If you’ve got the time to go just a few stops past Yankee Stadium before or after the game, head up to 188 Cuchifritos. You may recognize it from Parts Unknown, when culinary ambassador of the Bronx, Baron Ambrosia, brought Anthony Bourdain here to eat various deep fried pig parts. Hit up this Puerto Rican eatery and stuff your face with all things pork.

The Bronx Brewery

In the other direction from the stadium is the standard for craft beer in the borough, Bronx Brewery. Operating since 2011, they’ve quickly made their mark as one of the top brewers in the city. Come here after a day game so you can stock up on cans to take home, or head straight to the tap room during game time: The brewery is adding more TVs to watch games, plus will have discounts on beers based on how many home runs the Yankees score. Order up pints of year-round classics, like their pale ale, and changing seasonal brews. And you can choose some pretzels and snacks there, or you can order in food from around the neighborhood.

Papaye Restaurant

Just about a half mile from the stadium, nestled under the B and D trains, is Papaye, a West African restaurant with two locations in the Bronx. The southernmost outpost has been operating for about eight years. It may be hard to imagine dining on hearty stews or jollof and rice in the middle of summer during prime baseball season, but it’s worth it.

Crown Donut Family Restaurant

161st Street has long been the home of the Bronx Bombers, but it’s also the home of Crown Donut diner. The 40-year-old establishment is open 24 hours, so it’s perfect for breakfast before a day game or a late-night meal after a night game. No matter how many innings the game stretches into, Crown Donut will be there for you with classic diner food and breakfast served all day. Before the dog days of summer kick in, order the hot chocolate topped with a huge mound of whipped cream.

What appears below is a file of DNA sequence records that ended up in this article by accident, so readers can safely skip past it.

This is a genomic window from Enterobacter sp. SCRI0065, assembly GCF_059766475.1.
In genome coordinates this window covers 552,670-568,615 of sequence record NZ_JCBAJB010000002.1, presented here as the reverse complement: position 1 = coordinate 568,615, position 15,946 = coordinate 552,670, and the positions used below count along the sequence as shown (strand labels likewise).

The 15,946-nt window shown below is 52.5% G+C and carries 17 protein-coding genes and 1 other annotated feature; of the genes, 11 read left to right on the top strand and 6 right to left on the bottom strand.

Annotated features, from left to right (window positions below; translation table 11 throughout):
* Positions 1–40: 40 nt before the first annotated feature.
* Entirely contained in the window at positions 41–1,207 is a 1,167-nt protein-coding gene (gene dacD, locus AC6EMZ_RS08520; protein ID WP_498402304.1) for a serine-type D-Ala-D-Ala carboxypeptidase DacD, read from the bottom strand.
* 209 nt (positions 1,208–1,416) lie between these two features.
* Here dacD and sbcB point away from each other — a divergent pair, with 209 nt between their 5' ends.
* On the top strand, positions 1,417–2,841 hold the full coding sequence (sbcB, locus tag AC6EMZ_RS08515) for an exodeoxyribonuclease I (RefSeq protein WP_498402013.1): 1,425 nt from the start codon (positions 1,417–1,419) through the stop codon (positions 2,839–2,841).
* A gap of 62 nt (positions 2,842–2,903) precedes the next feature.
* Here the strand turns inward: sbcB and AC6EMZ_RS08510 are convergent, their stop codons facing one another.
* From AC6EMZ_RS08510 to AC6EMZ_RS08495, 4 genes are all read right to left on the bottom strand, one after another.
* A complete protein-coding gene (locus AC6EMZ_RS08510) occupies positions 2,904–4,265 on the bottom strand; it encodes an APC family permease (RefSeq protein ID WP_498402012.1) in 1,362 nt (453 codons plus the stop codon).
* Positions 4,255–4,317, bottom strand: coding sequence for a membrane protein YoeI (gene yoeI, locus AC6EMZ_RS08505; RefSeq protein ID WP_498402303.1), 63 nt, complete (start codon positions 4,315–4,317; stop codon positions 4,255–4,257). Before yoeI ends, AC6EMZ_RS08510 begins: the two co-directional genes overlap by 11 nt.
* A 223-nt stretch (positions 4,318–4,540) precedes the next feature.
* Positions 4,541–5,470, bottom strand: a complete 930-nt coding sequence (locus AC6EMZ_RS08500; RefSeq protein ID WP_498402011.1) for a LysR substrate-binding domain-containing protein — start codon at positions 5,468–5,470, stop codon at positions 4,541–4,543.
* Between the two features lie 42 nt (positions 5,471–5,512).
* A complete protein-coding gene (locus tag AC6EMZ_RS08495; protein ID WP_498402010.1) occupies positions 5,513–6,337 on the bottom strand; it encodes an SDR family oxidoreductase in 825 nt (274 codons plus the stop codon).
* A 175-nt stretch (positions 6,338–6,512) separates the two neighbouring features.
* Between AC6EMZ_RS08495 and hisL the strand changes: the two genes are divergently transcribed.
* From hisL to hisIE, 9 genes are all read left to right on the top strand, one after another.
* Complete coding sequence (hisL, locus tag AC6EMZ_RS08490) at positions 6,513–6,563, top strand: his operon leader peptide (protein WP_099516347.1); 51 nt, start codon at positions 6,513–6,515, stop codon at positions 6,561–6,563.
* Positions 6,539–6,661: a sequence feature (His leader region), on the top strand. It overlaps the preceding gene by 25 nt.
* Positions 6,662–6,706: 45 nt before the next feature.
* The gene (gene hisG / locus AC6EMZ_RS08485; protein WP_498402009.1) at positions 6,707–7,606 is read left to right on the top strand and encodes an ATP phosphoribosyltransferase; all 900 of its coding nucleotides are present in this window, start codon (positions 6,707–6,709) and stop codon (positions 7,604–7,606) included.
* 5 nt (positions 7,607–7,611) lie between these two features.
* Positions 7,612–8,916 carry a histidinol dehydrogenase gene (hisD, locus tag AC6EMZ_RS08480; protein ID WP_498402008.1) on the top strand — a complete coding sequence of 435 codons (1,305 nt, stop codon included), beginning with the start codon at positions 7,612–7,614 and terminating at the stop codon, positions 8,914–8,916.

The Feeding Tree

The Feeding Tree rests in the shadow of Yankee Stadium, serving some of the best West Indian food in the area. Fill up on jerk chicken, a whole steamed fish, or oxtail stew before a game for prices that don’t exist inside the stadium. Pro tip: The restaurant hosts karaoke every Wednesday and Thursday starting at 6 p.m.

Bronx Drafthouse

For those days when your craving for wings just won’t go away, there’s Bronx Drafthouse. You can get an order of 6 (a single), 12 (double), 18 (home run), or 24 (grand slam), drenched in the sauce of your choice — buffalo, pineapple teriyaki, chipotle maple, Sriracha, honey barbecue, or rosemary parmesan. The tap list is extensive, with local mainstays like Grimm Ales and Kelso Beer — and considering beer prices in the stadium, it’s worth it to stay for a few brews.

Concourse Jamaican Bakery

Jamaican food is a must when visiting the Bronx, and Concourse Bakery is a staple. It opened in 1973 by Jamaican and Korean War vet, John Levi. Stroll up to 167th and snack on coco bread and beef patties. For dessert, try the carrot cake, bulla cake, or Jamaican cinnamon buns.

Nabaya

Another must-try West African spot is the Senegalese Bate Nabaya. The owner, Aissata Kaba, hails from Guinea and employs cooks from all over West Africa. Your best bet here is to go with a few of your hungry friends and order a bunch of dishes to share — try the sauce claire, lamb shanks, grilled fish, or yassa.